Finding a Chulu (Way Out): Rural-origin Chinese Students Studying Abroad in South Korea

Research Highlighted:

Lan, S. (2021). Finding a Chulu (Way Out): Rural-origin Chinese Students Studying Abroad in South Korea. Pacific Affairs, 94(4), 661-681.

Based on multi-sited research in China and South Korea, this paper examines the motivations for rural-origin Chinese students to study abroad in South Korea and how their overseas experiences are mediated by the intersection of internal and international educational hierarchies. Existing literature on transnational student mobility from Asia mainly focuses on students from urban middle-class background, little attention has been paid to students from less advantaged background. Scholars have noted that China’s seemingly meritocratic gaokao (national college entrance exam) policy in reality functions to perpetuate the structural marginalization of rural students in its educational system. This research moves beyond the internal migration paradigm by examining how social inequalities associated with the rural/urban divide get reproduced and re-articulated by the intersection of class, gender, place of origin, and time management at the transnational scale.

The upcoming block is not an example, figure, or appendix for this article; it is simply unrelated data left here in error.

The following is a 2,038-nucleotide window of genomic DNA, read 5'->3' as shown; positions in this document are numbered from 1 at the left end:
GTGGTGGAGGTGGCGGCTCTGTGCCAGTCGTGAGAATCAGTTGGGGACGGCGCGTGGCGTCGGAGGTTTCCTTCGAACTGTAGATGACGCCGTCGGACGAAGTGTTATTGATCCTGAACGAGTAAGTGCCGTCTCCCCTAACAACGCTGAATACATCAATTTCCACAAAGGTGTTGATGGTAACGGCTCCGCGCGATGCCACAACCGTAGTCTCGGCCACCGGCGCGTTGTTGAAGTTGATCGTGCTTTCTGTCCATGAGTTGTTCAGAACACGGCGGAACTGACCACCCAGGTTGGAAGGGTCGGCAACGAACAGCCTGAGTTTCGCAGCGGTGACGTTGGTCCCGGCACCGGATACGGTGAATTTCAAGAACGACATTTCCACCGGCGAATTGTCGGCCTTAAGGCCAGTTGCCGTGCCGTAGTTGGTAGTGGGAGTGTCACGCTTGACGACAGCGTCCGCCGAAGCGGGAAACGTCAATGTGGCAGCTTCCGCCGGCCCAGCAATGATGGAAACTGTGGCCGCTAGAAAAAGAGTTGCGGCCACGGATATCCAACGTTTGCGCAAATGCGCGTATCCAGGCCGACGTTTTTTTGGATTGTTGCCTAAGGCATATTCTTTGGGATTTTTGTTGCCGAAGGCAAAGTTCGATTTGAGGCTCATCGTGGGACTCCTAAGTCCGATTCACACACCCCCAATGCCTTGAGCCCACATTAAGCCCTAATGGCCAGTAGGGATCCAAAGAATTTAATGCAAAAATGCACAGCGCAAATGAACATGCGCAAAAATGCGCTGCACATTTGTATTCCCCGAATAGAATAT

Existing literature on Chinese students in South Korea often treat them as a homogeneous group, rather than making distinctions based on class, gender, and place of origin. This research attends to the heterogeneity within the Chinese student population by focusing on a relatively invisible group of students from rural background. In 2018 when this research was conducted, there were 68,184 Chinese students enrolled in universities in South Korea, constituting almost half of the total foreign student population. Although the majority of them are from urban middle-class or lower middle-class backgrounds, there is a small group of rural-origin students who identify themselves as from wage-earning or low-income families. They remain invisible in the Chinese student community for several reasons. First, social stigmatization associated with the rural often makes them hesitant to identify their rural origin. Second, rural students usually do not share the conspicuous consumption behaviors of more affluent Chinese students and are thus marginalized in the social circle of Chinese students. Last but not least, they are usually busy working at multiple part-time jobs to cover their tuition and living expenses. Although most Chinese students in South Korea engage in some type of part-time employment, those from rural background face more pressure to work hard to support themselves due to their family’s lack of financial resources. This research investigates the following questions: What motivates rural students to study in South Korea? How do class, gender, and place of origin mediate their overseas educational experiences and future mobility trajectories?